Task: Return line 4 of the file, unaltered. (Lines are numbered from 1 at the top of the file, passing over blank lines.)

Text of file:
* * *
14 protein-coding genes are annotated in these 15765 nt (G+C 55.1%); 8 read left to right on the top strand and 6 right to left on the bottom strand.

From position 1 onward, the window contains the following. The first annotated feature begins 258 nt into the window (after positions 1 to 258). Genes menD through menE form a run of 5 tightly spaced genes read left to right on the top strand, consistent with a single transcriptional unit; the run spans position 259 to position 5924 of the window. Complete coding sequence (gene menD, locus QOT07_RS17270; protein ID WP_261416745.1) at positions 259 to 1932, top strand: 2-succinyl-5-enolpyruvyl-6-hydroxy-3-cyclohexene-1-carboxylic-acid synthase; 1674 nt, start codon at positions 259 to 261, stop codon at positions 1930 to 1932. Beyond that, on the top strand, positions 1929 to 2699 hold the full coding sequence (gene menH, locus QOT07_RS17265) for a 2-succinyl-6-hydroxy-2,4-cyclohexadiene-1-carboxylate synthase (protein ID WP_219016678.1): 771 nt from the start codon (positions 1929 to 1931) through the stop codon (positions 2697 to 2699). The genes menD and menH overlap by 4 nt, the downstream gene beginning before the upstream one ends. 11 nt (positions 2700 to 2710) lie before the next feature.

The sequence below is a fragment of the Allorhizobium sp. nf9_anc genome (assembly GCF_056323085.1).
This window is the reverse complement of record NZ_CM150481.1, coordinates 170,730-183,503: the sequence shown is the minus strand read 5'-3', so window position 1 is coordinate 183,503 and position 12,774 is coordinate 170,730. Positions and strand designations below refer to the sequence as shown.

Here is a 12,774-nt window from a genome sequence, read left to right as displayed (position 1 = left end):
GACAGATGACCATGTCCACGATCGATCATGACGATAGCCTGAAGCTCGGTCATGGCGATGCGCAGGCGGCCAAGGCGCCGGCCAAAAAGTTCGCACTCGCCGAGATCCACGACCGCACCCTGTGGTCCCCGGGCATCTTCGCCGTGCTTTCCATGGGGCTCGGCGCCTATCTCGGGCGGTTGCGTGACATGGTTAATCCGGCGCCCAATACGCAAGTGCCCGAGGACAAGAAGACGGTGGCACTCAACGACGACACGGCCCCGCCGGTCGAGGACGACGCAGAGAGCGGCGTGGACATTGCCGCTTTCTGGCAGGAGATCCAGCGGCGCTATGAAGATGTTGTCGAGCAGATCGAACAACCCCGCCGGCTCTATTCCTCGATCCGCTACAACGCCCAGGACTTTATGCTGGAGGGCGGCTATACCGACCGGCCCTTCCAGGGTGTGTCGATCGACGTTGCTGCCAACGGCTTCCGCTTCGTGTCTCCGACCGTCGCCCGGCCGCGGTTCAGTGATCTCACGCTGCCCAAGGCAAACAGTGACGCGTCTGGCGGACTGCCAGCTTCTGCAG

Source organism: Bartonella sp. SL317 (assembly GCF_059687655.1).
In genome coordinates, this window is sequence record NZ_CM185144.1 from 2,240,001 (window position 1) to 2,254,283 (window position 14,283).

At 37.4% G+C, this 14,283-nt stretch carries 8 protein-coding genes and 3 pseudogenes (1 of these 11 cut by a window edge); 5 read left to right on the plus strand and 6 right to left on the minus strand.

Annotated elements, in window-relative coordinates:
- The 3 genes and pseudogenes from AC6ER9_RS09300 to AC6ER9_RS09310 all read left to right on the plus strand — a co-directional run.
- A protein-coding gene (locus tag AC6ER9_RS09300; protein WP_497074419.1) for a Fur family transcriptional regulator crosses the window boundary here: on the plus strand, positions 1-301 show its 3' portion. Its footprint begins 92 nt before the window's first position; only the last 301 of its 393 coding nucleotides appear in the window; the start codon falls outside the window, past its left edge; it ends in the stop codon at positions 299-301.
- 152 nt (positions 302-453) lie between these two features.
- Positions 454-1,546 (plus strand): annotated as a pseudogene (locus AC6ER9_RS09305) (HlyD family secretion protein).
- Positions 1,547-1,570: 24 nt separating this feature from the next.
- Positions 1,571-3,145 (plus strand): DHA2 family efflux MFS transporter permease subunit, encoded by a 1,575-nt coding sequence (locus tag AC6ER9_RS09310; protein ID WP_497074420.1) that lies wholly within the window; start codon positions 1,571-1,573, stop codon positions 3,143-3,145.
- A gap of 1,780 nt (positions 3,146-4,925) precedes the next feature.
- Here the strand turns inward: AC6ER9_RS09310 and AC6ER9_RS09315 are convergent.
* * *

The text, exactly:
This window is the reverse complement of record NZ_CM150481.1, coordinates 170,730-183,503: the sequence shown is the minus strand read 5'-3', so window position 1 is coordinate 183,503 and position 12,774 is coordinate 170,730. Positions and strand designations below refer to the sequence as shown.